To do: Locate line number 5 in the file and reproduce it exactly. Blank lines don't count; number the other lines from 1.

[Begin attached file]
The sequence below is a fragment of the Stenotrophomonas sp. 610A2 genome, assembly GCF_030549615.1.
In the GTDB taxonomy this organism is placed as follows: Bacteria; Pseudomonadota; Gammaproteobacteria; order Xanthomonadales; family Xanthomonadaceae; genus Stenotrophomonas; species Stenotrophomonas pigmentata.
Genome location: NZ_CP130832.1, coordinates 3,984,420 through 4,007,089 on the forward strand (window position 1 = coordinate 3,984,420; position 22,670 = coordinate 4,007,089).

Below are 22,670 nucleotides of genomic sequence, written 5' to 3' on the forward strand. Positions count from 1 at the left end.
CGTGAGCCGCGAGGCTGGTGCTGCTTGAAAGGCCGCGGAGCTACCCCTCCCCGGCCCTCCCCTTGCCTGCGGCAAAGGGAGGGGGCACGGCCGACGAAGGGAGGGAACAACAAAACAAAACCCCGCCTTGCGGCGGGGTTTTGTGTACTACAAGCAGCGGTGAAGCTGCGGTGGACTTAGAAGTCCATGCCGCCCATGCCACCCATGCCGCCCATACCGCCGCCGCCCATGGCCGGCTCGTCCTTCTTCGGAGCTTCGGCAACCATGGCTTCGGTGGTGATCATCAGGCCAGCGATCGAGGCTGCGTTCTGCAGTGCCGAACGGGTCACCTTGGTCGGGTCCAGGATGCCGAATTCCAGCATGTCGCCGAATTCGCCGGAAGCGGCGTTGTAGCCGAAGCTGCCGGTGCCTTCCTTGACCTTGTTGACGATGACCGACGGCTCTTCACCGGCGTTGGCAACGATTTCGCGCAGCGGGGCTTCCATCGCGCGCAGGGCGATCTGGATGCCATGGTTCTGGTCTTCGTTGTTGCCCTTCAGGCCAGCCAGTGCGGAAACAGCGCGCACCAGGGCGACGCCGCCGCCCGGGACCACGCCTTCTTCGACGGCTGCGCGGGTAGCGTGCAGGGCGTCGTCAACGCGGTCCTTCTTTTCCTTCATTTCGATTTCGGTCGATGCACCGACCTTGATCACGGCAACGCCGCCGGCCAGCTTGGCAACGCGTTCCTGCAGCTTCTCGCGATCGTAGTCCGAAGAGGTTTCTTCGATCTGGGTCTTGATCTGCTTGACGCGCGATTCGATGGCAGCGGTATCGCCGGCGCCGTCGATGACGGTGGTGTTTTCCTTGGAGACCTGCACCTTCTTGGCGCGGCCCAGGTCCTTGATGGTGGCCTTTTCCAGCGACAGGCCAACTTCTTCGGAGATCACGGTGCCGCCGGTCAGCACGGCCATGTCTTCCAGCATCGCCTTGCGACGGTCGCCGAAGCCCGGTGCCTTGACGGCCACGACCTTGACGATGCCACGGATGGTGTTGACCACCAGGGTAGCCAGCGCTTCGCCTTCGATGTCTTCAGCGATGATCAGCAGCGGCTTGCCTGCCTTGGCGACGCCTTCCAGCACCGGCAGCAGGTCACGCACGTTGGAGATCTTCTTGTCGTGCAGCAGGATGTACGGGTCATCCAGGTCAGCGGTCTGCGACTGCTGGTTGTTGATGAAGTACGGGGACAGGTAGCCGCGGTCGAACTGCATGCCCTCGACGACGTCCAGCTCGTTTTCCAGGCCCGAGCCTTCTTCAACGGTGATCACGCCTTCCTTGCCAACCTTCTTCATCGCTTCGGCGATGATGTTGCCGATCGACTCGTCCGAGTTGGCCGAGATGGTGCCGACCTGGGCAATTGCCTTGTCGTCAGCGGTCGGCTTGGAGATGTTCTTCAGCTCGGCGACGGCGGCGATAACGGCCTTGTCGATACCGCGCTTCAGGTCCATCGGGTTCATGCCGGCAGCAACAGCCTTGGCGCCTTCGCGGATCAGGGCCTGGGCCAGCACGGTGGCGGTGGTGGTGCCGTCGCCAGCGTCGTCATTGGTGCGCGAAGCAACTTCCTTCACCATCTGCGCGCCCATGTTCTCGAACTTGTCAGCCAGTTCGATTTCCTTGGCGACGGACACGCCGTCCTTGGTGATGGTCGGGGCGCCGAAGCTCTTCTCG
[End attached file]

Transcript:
CGTGAGCCGCGAGGCTGGTGCTGCTTGAAAGGCCGCGGAGCTACCCCTCCCCGGCCCTCCCCTTGCCTGCGGCAAAGGGAGGGGGCACGGCCGACGAAGGGAGGGAACAACAAAACAAAACCCCGCCTTGCGGCGGGGTTTTGTGTACTACAAGCAGCGGTGAAGCTGCGGTGGACTTAGAAGTCCATGCCGCCCATGCCACCCATGCCGCCCATACCGCCGCCGCCCATGGCCGGCTCGTCCTTCTTCGGAGCTTCGGCAACCATGGCTTCGGTGGTGATCATCAGGCCAGCGATCGAGGCTGCGTTCTGCAGTGCCGAACGGGTCACCTTGGTCGGGTCCAGGATGCCGAATTCCAGCATGTCGCCGAATTCGCCGGAAGCGGCGTTGTAGCCGAAGCTGCCGGTGCCTTCCTTGACCTTGTTGACGATGACCGACGGCTCTTCACCGGCGTTGGCAACGATTTCGCGCAGCGGGGCTTCCATCGCGCGCAGGGCGATCTGGATGCCATGGTTCTGGTCTTCGTTGTTGCCCTTCAGGCCAGCCAGTGCGGAAACAGCGCGCACCAGGGCGACGCCGCCGCCCGGGACCACGCCTTCTTCGACGGCTGCGCGGGTAGCGTGCAGGGCGTCGTCAACGCGGTCCTTCTTTTCCTTCATTTCGATTTCGGTCGATGCACCGACCTTGATCACGGCAACGCCGCCGGCCAGCTTGGCAACGCGTTCCTGCAGCTTCTCGCGATCGTAGTCCGAAGAGGTTTCTTCGATCTGGGTCTTGATCTGCTTGACGCGCGATTCGATGGCAGCGGTATCGCCGGCGCCGTCGATGACGGTGGTGTTTTCCTTGGAGACCTGCACCTTCTTGGCGCGGCCCAGGTCCTTGATGGTGGCCTTTTCCAGCGACAGGCCAACTTCTTCGGAGATCACGGTGCCGCCGGTCAGCACGGCCATGTCTTCCAGCATCGCCTTGCGACGGTCGCCGAAGCCCGGTGCCTTGACGGCCACGACCTTGACGATGCCACGGATGGTGTTGACCACCAGGGTAGCCAGCGCTTCGCCTTCGATGTCTTCAGCGATGATCAGCAGCGGCTTGCCTGCCTTGGCGACGCCTTCCAGCACCGGCAGCAGGTCACGCACGTTGGAGATCTTCTTGTCGTGCAGCAGGATGTACGGGTCATCCAGGTCAGCGGTCTGCGACTGCTGGTTGTTGATGAAGTACGGGGACAGGTAGCCGCGGTCGAACTGCATGCCCTCGACGACGTCCAGCTCGTTTTCCAGGCCCGAGCCTTCTTCAACGGTGATCACGCCTTCCTTGCCAACCTTCTTCATCGCTTCGGCGATGATGTTGCCGATCGACTCGTCCGAGTTGGCCGAGATGGTGCCGACCTGGGCAATTGCCTTGTCGTCAGCGGTCGGCTTGGAGATGTTCTTCAGCTCGGCGACGGCGGCGATAACGGCCTTGTCGATACCGCGCTTCAGGTCCATCGGGTTCATGCCGGCAGCAACAGCCTTGGCGCCTTCGCGGATCAGGGCCTGGGCCAGCACGGTGGCGGTGGTGGTGCCGTCGCCAGCGTCGTCATTGGTGCGCGAAGCAACTTCCTTCACCATCTGCGCGCCCATGTTCTCGAACTTGTCAGCCAGTTCGATTTCCTTGGCGACGGACACGCCGTCCTTGGTGATGGTCGGGGCGCCGAAGCTCTTCTCG